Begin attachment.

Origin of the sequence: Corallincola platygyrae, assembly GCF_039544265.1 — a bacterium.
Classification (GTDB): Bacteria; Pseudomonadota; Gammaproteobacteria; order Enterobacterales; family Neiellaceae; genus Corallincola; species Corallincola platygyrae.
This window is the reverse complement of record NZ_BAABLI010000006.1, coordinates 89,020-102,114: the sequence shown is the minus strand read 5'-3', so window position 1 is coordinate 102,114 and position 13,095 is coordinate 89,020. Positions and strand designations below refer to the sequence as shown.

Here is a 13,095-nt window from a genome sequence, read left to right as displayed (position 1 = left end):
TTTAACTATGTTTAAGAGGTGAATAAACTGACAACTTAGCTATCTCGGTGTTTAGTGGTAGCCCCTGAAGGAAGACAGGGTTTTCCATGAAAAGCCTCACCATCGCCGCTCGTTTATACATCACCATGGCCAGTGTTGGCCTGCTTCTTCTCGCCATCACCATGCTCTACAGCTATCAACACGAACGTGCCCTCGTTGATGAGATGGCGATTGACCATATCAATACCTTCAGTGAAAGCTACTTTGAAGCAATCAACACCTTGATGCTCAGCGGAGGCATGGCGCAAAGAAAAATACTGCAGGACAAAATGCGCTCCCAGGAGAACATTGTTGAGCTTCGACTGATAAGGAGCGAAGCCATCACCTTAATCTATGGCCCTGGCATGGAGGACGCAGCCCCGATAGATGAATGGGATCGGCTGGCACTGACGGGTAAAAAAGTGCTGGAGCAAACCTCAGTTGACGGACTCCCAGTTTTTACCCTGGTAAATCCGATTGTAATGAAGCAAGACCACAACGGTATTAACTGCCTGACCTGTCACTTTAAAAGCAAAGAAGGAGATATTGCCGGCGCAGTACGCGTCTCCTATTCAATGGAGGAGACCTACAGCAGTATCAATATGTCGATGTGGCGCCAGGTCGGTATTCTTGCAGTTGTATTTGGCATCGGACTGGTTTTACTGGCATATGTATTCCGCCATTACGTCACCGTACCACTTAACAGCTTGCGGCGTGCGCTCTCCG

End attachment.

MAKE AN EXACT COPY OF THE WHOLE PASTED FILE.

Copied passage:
Origin of the sequence: Corallincola platygyrae, assembly GCF_039544265.1 — a bacterium.
Classification (GTDB): Bacteria; Pseudomonadota; Gammaproteobacteria; order Enterobacterales; family Neiellaceae; genus Corallincola; species Corallincola platygyrae.
This window is the reverse complement of record NZ_BAABLI010000006.1, coordinates 89,020-102,114: the sequence shown is the minus strand read 5'-3', so window position 1 is coordinate 102,114 and position 13,095 is coordinate 89,020. Positions and strand designations below refer to the sequence as shown.

Here is a 13,095-nt window from a genome sequence, read left to right as displayed (position 1 = left end):
TTTAACTATGTTTAAGAGGTGAATAAACTGACAACTTAGCTATCTCGGTGTTTAGTGGTAGCCCCTGAAGGAAGACAGGGTTTTCCATGAAAAGCCTCACCATCGCCGCTCGTTTATACATCACCATGGCCAGTGTTGGCCTGCTTCTTCTCGCCATCACCATGCTCTACAGCTATCAACACGAACGTGCCCTCGTTGATGAGATGGCGATTGACCATATCAATACCTTCAGTGAAAGCTACTTTGAAGCAATCAACACCTTGATGCTCAGCGGAGGCATGGCGCAAAGAAAAATACTGCAGGACAAAATGCGCTCCCAGGAGAACATTGTTGAGCTTCGACTGATAAGGAGCGAAGCCATCACCTTAATCTATGGCCCTGGCATGGAGGACGCAGCCCCGATAGATGAATGGGATCGGCTGGCACTGACGGGTAAAAAAGTGCTGGAGCAAACCTCAGTTGACGGACTCCCAGTTTTTACCCTGGTAAATCCGATTGTAATGAAGCAAGACCACAACGGTATTAACTGCCTGACCTGTCACTTTAAAAGCAAAGAAGGAGATATTGCCGGCGCAGTACGCGTCTCCTATTCAATGGAGGAGACCTACAGCAGTATCAATATGTCGATGTGGCGCCAGGTCGGTATTCTTGCAGTTGTATTTGGCATCGGACTGGTTTTACTGGCATATGTATTCCGCCATTACGTCACCGTACCACTTAACAGCTTGCGGCGTGCGCTCTCCG